“The moment a positive law deprives a category of human beings of the protection which civil legislation ought to accord them, the state is denying the equality of all before the law. When the state does not place its power at the service of the rights of each citizen, and in particular of the more vulnerable, the very foundations of a state based on law are undermined. . . . As a consequence of the respect and protection which must be ensured for the unborn child from the moment of conception, the law must provide appropriate penal sanctions for every deliberate violation of the child’s rights.”
l 2274 – “Since it must be treated from conception as a person, the embryo must be defended in its integrity, cared for, and healed, as far as possible, like any other human being.”
The United States Conference of Catholic Bishops, presenting the Church’s teaching on abortion, says, “Given the scientific fact that a human life begins at conception, the only moral norm needed to understand the Church’s opposition to abortion is the principle that each and every human life has inherent dignity, and thus must be treated with the respect due to a human person. This is the foundation for the Church’s social doctrine, including its teachings on war, the use of capital punishment, euthanasia, health care, poverty and immigration. Conversely, to claim that some live human beings do not deserve respect or should not be treated as “persons” (based on changeable factors such as age, condition, location, or lack of mental or physical abilities) is to deny the very idea of inherent human rights. Such a claim undermines respect for the lives of many vulnerable people before and after birth.” In their document on Catholics in political life, the US Bishops further state, “Catholics who bring their moral convictions into public life do not threaten democracy or pluralism but enrich them and the nation. The separation of church and state does not require division between belief and public action, between moral principles and political choices, but protects the right of believers and religious groups to practice their faith and act on their values in public life.”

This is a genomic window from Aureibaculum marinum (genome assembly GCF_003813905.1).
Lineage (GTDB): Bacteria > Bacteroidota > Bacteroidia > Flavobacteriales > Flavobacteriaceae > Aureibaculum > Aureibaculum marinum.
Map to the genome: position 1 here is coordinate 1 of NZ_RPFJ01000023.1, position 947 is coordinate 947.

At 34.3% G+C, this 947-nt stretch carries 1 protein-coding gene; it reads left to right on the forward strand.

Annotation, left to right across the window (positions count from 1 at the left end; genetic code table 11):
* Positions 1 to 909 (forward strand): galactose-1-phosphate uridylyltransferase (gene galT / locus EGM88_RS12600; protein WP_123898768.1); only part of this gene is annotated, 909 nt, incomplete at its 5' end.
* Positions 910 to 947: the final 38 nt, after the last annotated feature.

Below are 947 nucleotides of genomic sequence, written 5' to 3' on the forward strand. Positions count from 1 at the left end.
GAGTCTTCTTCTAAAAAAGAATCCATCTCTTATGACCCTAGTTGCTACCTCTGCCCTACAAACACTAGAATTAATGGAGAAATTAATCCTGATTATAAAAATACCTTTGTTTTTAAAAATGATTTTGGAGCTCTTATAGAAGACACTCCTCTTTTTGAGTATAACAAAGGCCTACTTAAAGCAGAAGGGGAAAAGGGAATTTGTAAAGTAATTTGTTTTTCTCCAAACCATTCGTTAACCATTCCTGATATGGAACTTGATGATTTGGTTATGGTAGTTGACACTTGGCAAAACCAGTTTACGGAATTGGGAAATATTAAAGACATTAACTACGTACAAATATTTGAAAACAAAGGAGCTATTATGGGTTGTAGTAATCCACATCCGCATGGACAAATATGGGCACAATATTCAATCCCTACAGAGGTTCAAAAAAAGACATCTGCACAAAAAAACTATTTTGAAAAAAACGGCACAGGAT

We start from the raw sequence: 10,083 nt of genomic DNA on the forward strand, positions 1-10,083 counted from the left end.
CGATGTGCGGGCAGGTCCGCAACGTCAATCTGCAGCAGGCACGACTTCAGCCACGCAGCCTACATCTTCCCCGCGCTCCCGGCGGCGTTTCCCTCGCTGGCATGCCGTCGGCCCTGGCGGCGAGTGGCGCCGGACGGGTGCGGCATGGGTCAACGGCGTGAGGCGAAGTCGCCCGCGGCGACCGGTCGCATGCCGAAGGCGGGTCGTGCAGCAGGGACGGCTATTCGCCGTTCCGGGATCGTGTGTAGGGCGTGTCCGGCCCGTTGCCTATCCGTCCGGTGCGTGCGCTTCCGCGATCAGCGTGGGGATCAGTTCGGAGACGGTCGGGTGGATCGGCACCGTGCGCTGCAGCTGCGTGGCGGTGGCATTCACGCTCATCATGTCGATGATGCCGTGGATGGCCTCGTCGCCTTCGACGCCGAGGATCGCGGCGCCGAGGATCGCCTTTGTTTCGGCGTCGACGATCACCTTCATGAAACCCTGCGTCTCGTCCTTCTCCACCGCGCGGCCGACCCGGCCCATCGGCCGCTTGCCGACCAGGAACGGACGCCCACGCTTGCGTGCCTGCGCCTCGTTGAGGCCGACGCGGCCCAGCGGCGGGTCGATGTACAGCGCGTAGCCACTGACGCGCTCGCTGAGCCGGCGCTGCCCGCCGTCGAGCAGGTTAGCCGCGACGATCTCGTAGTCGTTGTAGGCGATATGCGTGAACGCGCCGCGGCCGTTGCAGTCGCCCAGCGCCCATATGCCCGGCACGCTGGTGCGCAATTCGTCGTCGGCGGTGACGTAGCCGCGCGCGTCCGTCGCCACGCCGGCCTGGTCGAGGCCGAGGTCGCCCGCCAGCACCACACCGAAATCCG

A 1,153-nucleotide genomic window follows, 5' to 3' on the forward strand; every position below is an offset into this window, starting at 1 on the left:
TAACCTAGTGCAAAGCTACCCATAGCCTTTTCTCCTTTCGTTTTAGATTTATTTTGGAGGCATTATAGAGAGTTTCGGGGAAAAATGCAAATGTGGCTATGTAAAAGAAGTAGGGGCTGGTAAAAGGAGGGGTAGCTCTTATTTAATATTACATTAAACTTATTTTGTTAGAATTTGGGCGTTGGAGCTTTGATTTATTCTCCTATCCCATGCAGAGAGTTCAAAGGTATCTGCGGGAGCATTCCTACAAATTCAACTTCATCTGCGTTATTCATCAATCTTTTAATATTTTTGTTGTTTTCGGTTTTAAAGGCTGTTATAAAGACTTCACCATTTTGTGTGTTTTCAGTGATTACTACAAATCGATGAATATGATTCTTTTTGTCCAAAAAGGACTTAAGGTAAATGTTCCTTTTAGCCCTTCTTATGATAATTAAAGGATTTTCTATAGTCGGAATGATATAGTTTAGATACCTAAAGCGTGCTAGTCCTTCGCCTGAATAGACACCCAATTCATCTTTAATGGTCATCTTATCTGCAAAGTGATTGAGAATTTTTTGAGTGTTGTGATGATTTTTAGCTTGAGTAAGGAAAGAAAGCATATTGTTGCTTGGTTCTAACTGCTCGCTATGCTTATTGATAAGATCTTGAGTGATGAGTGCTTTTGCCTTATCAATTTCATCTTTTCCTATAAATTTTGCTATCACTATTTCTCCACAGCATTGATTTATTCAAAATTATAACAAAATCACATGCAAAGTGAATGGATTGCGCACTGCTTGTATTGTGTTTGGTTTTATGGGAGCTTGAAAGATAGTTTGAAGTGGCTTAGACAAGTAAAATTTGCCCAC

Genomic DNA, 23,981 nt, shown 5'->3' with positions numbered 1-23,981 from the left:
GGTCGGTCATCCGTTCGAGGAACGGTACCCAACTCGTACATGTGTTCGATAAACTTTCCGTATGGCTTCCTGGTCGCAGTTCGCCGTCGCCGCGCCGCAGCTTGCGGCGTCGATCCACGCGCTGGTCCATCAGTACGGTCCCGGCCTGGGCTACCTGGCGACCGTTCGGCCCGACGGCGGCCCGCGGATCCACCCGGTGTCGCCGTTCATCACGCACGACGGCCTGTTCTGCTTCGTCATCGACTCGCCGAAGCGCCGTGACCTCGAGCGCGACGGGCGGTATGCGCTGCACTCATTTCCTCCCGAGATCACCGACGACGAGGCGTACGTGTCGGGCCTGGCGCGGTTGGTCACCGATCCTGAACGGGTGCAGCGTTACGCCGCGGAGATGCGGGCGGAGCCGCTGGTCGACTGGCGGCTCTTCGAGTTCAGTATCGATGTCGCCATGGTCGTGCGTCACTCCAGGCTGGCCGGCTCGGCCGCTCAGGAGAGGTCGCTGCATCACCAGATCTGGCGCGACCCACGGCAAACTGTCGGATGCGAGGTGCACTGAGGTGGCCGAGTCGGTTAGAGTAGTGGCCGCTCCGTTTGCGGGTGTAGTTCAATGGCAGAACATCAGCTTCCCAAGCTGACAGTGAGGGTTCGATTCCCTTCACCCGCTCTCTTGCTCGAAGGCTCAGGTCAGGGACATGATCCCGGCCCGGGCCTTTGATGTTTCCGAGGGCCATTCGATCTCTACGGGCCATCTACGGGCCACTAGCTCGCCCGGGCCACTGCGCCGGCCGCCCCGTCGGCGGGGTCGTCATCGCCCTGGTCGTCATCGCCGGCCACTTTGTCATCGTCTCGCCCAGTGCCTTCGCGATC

The months to come will likely be full of partisan arguing about this issue. As Catholics, we stand on the foundational principle that the first right is the right to life. From this flows our responsibility to protect and defend the dignity of human life. The Church is clear in teaching that the right to life is the first right, and that from this teaching, as the Bishops note above, flows our doctrine about any number of other social issues. As Catholics, we are called to protect the unborn, to work for justice for the poor, to care for the vulnerable, and broadly, to make our society one of justice founded on truth. We will find that no political party agenda fully or perfectly corresponds to the moral teachings of our faith, but we ought not be discouraged. Rather, we should continue to allow our Catholic faith to inform how we engage with the world around us, so that we can always and in all areas of our lives, be witness to the dignity of the human person created in the image and likeness of God.